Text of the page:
Portrait statuary like most of the statues that are now in our cities was a 19th century revival of the Renaissance revival of the classical style. Individual heroism of ‘the great man’ was in fashion.   

When reading the newspaper report of the unveiling of the Crowther statue we get a sense of it being a spectacular event at the time. It attracted a crowd, providing those in power with a novel opportunity to honour their ‘old friend’, and to be pleased with themselves for being able to organise such a high quality statue by Signor Racci of London. The Committee had debated other forms of memorial, such as an oil painting or having a Museum of Arts established to honour WL Crowther (The Mercury 10/1/1889, p.3).

Morton Allport clipped out the newspaper report about the statue and stuck it in his collection of press clippings, which is on display in this exhibition.

In 1865, 24 years earlier, a bronze statue to commemorate the Governorship of Tasmania by Sir John Franklin had been erected in the same civic square and a third would be added in 1922 – a bronze statue of King Edward VII.

There is an increasing critical awareness around continued structural racial inequalities in contemporary society, heritage interpretation and historical representation. This awareness is not to be seen as something inhibiting our use of historical archives – instead, it can energise studies and suggest different ways of reading the record that challenge, inspire and help us uncover the complexity and nuance of historical records.

As the custodians of significant documentary evidence relating to the Crowther and Allport families, and as part of the Culturally Safe Libraries Project, Libraries Tasmania has the opportunity to present key letters, documents and photographs held in our collections that relate to these issues.

This timeline shows the overlapping of the lives of William Lanney, WL Crowther and Morton Allport:

The Lanney Pillar in the Allport will be on show until Saturday 25 June 2022 and is accompanied by a lecture series which will be made available on the Libraries Tasmania SoundCloud and YouTube channels.

Author: Leisha Owen

Leisha Owen is co-curator of the Allport Library and Museum of Fine Arts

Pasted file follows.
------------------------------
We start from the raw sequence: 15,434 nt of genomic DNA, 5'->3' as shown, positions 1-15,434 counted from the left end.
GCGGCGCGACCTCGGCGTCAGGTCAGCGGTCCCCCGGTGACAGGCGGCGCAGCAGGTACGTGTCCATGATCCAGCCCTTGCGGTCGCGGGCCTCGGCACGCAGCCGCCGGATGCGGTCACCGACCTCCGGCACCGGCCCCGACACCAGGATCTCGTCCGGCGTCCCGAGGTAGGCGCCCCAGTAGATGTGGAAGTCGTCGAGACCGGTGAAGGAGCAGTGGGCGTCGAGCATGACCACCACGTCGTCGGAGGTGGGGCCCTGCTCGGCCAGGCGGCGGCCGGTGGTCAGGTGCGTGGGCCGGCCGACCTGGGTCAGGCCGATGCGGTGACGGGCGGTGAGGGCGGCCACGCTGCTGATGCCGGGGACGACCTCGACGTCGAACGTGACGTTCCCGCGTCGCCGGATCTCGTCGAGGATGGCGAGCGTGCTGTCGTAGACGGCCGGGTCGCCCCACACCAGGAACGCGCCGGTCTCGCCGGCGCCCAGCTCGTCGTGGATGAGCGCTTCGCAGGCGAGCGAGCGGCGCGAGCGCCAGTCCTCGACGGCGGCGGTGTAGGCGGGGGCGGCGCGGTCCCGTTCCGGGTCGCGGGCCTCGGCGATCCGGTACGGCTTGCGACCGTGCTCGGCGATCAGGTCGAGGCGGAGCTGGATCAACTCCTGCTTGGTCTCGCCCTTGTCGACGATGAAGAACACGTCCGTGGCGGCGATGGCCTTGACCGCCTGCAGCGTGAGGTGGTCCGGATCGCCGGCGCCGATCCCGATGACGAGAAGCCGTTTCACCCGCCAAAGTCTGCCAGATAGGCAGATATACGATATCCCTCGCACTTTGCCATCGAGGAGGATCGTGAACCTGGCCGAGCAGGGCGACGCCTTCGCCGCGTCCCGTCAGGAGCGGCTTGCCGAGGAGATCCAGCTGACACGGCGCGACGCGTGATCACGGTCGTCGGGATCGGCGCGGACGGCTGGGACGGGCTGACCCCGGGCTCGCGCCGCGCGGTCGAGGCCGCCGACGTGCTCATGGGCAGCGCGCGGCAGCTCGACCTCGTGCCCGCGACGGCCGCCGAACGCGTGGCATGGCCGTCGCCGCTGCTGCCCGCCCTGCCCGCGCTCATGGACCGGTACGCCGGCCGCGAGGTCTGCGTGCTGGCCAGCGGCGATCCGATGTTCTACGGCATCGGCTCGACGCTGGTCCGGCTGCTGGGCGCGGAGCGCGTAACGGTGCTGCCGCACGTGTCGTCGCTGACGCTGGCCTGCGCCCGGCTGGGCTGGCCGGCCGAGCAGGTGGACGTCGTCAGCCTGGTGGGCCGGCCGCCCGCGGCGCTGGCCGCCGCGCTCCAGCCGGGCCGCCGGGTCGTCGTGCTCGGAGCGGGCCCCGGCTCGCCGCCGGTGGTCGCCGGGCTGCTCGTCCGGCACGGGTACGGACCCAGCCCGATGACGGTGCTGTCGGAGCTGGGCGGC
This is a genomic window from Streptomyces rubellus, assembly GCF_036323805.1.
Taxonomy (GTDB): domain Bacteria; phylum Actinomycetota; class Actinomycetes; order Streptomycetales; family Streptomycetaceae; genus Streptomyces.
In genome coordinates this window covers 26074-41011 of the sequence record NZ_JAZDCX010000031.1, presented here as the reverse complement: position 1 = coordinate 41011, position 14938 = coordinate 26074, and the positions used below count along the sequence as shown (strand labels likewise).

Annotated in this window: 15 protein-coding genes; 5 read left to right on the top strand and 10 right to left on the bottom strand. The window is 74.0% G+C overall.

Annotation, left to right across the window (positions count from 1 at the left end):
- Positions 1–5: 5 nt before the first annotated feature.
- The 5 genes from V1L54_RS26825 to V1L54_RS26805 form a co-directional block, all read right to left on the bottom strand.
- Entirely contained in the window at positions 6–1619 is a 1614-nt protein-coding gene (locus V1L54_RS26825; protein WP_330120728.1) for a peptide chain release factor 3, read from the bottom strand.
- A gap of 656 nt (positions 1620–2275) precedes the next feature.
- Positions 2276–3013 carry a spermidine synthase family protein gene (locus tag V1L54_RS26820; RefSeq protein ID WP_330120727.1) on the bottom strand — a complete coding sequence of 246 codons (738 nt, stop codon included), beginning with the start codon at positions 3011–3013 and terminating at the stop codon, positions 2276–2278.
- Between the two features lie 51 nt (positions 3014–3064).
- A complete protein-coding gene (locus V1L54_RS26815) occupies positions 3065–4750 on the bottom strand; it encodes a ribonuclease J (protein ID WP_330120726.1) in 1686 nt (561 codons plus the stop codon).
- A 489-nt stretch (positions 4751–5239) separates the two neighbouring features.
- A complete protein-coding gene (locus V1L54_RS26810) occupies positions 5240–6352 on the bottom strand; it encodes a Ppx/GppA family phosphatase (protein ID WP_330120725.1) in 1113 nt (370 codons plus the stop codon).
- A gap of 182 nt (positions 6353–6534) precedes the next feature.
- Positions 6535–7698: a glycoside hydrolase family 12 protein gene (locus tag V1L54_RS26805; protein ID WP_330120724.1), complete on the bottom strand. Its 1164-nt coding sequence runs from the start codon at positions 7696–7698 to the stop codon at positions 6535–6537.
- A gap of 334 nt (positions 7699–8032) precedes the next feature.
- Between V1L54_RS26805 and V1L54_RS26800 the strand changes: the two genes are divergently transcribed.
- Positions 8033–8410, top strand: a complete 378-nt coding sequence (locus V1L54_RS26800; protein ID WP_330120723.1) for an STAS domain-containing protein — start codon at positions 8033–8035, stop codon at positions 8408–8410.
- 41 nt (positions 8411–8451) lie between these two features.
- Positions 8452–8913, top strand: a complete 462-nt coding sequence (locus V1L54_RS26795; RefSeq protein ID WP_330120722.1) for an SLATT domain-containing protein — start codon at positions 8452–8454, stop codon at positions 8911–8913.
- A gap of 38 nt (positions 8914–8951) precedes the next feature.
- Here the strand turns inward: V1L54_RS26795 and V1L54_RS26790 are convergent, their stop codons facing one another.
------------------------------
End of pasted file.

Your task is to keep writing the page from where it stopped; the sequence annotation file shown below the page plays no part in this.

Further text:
7 thoughts on “The Lanney Pillar – Installation at the Allport Gallery”

  1. I visited Tasmania for 5 weeks earlier this year and was horrified to observe how little attention was paid to aboriginal history. The best curated information was at the visitors centre at Cape Portland wind farm and I don’t think many people go there! Great to see this online. Keep up the good work.

  2. Thank you for this in-depth interpretation.The timeline was particularly potent in providing an equal comparison of the lives of the three protagonists, two of which have a written legacy of letters etc to fill out their personas, while the third we have to fill the gaps. Its interesting that William Lanney was born in the Coal River Valley, but his family were removed from the West Coast, so presumably they migrated there in an attempt to avoid persecution.

    1. Thank you for your response Ruth – you are so right about filling the gaps – we have a lot of work to do! We need to keep looking, thinking, exposing and providing easy access at every opportunity.
      Please come and visit us when next you are in at 91 Murray Street.

  3. Thank you! I don’t get to Tassie from the mainland very often, so it’s great to find this exhibition curated online. As a descendant of British conquerors and Irish convicts to Tasmania, I abhor their role as cogs in the invasion machine that almost destroyed the First Nations people and culture. I find the lack of human dignity imposed on Aboriginal people distressing and shameful, and wish that the Australian War Memorial would recognise the ‘Black Wars’ as part of Australia’s war history. This chapter is undeniably part of our dark history as a nation, and needs to be widely known and acknowledged.

    1. Hello Karen – thank you for your heartfelt interest and thoughts. Next time you are in Tassie I hope you can come and visit us at the Allport Library and Museum of Fine Arts.

  4. Thank you. This was most informative, though I am not resident in Tasmania. I spent some time working there in 1950 and became interested in the indigenous people of the past.

    1. Thank you Gwen it’s good to know you are interested in these issues and can keep in contact – much appreciated.